I recently had a discussion with someone I know about dating and relationships and the spectrum of what is acceptable and what is not. I know I’m a little more generous with my views on dating and that it’s not always acceptable for everyone (I always say we should set boundaries for that reason) so we don’t come across major issues in the long run.
Dating is Just Dating
I’ve come to realize I’m a bit more lenient with my expectations with dating. If you aren’t committed it doesn’t make sense to me to limit yourself. I’ll give you an example:
You’re on Tinder, you’ve been chatting with two people at the same time and you’ve set up a date. If you’re like me you’ve probably only talked a handful of times so the actual getting to know someone part is reserved for the date. I’m set to meet them on Friday but then I get a notification I’ve got a match with that cute guy I was hoping for. This guy wants to meet Saturday of the same week. I don’t think I owe either of them anything. Neither of us know each other. I agree to go on the date.
From here, this scenario can go two ways. Either the first date goes well and I end up cancelling the second one or it was alright and I go on the second. I don’t think this is an issue, none of us have committed to each other. This could very well be the last time we see each other or it could be a relationship that only exists within the frame of five meetups. This idea seems to strike a cord with people and either it’s a revolution or revulsion.
My basic understanding of any sort of response going either way is that people don’t treat my opinion as normal. And for the life of me I can’t see why it has to be a big deal. Would you not want to cut out someone you didn’t like before it got worse? Why feel indebted to someone you don’t even know? At this point neither of you know each other and so it may seem callous but it means we’re almost strangers at this point.
If I start counting these encounters as more than they are then where do I start?
Does the above scenario mean I’ve been with two guys? Or one, or none? I know people who will be super serious about a guy they’ve known for a month when they’ve realistically met up with them four or five times in that month. I meet my local barista more often than some of these men.
I don’t mean to make light but honestly many of these people I’ll forget by the end of the year anyhow. It’s like a classroom friend you thought was your bestest best friend but now that you’ve graduated high school you can barely remember their face. That same feeling of treasuring memories without a face can apply to some of these men. I know it sounds callous but for some (more than most) these relationships aren’t more than a brief inbetween actual relationships. But in that same breath, people will make a bigger deal out of such an encounter — interpreting that person as a body count just because it’s a method of judging and setting unrealistic expectations. For some reason these encounters that fall back onto anonymous faces we briefly met get measured as something inherently important.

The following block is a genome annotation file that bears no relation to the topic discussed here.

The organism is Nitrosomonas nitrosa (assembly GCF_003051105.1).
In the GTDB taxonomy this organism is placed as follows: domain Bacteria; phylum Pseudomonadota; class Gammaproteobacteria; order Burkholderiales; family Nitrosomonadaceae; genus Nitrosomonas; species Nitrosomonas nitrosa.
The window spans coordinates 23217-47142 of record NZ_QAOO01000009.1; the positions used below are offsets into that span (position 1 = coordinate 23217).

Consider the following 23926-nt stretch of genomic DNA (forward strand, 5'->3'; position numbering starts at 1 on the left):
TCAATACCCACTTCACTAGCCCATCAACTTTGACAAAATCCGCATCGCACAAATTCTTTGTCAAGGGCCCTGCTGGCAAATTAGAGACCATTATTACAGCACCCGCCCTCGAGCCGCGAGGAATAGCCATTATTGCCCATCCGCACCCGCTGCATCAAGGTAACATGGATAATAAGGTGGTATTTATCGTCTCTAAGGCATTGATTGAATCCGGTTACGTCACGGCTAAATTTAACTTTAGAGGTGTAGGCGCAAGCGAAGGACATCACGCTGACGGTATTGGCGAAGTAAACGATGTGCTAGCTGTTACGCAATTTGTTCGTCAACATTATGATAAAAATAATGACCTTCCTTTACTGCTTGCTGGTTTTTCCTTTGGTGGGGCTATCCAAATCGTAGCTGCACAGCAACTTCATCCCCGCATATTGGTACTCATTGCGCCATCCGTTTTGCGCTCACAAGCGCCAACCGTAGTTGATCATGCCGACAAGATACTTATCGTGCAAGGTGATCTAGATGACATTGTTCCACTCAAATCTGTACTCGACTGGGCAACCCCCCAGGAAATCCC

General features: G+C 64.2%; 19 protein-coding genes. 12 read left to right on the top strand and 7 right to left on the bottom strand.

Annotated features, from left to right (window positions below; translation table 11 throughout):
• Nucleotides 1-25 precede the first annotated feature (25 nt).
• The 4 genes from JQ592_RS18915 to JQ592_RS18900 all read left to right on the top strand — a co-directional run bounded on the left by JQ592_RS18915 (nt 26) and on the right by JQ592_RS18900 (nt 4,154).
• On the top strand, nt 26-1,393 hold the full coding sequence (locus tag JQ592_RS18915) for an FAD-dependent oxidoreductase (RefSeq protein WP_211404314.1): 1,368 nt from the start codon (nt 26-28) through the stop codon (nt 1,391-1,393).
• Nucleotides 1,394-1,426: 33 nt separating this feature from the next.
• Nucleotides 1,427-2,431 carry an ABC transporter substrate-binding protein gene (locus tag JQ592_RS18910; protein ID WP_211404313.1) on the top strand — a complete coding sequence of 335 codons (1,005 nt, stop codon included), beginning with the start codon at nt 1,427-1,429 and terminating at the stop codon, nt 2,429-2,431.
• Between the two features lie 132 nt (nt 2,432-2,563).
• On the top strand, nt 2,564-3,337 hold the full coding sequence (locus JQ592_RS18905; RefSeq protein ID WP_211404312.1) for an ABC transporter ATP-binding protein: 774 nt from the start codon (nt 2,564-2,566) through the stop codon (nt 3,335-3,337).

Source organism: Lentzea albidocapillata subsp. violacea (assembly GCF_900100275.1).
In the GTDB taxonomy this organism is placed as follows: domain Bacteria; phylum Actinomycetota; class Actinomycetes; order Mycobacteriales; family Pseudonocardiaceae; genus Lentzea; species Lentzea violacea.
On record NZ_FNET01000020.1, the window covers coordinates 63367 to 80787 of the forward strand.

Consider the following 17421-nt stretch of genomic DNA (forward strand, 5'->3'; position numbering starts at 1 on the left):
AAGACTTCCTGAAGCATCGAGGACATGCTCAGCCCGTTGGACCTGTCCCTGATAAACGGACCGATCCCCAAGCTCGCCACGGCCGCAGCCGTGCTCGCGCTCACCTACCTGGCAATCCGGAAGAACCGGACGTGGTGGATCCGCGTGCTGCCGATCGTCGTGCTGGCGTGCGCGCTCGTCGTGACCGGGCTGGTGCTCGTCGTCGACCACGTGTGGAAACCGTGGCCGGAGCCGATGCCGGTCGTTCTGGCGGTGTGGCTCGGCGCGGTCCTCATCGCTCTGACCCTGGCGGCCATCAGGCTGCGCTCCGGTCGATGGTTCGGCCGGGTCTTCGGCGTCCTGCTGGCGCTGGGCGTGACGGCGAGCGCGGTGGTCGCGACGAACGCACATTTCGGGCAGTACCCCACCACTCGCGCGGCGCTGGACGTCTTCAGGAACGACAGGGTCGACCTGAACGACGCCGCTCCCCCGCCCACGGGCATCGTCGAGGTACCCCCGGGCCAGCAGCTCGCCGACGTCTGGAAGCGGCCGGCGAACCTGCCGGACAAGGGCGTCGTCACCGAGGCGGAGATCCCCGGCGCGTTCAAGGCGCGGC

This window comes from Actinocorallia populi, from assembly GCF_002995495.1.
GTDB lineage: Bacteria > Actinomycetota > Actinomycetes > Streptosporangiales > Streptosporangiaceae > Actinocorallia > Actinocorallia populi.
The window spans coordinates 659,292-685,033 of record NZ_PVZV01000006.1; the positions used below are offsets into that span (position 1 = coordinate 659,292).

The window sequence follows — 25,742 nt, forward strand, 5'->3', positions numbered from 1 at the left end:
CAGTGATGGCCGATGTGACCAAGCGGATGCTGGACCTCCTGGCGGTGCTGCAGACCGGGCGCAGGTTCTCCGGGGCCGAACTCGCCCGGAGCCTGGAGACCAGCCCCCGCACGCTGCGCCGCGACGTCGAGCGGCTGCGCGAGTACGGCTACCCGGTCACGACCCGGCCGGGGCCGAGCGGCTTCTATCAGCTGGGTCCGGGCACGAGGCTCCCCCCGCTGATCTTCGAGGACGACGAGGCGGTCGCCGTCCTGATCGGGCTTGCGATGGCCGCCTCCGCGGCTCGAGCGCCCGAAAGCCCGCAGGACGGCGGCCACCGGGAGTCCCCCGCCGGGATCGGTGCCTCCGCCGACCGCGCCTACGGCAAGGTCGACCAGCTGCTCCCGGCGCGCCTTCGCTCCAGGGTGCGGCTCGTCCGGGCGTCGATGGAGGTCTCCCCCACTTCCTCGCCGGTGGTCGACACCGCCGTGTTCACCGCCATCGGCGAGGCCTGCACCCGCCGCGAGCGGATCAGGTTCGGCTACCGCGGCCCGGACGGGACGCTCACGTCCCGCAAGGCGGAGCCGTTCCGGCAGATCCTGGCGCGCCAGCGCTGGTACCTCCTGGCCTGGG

The concept of sex changes how these people are remembered. Yes, it could’ve been amazing, yes it can sometimes mean you’d like to do it all over again. But at the end of the day the encounter was brief if not memorable. But then what does it mean if this isn’t a part of the ‘body count’? The reason I think it gets tricky here is because it shows how there isn’t a real standard for what is a body count, does a one night stand count? And if there’s no standard then what is the real point to creating a measurement? What it is is a way to judge others and how they choose to share themselves.
My Categorizations are Mine
And I know they aren’t relatable to everyone. But bottom line is that the reason why I think body counts don’t matter is because that number is mine. It’s a product of the situations I’ve felt comfortable exploring, nothing less and nothing more. Judging my number is judging how comfortable I have been with sharing myself with others. What you’re asking is for me to be ashamed of my experiences and my choices regardless of how good they were for me. Making each encounter a number erases the history of how I got to meet with my partner and reduces the emotional impact of what I shared.
Some encounters are more important than others but that doesn’t mean they didn’t fulfill whatever I was hoping they would at the time. And it also doesn’t mean that they were all my choice. If you’ve had bad luck in your dating then there isn’t really much you can do about what your body count is except become celibate because you hit that imaginary number you didn’t want to.
I know people who have been dumped many times for a variety of reasons (many of them early on in their lives) but does that mean they should’ve stopped seeing people because they hit their number early on? No. It doesn’t make any sense to limit yourself because of some arbitrary system that doesn’t make any sense in anyone’s head except the person using that information to judge you.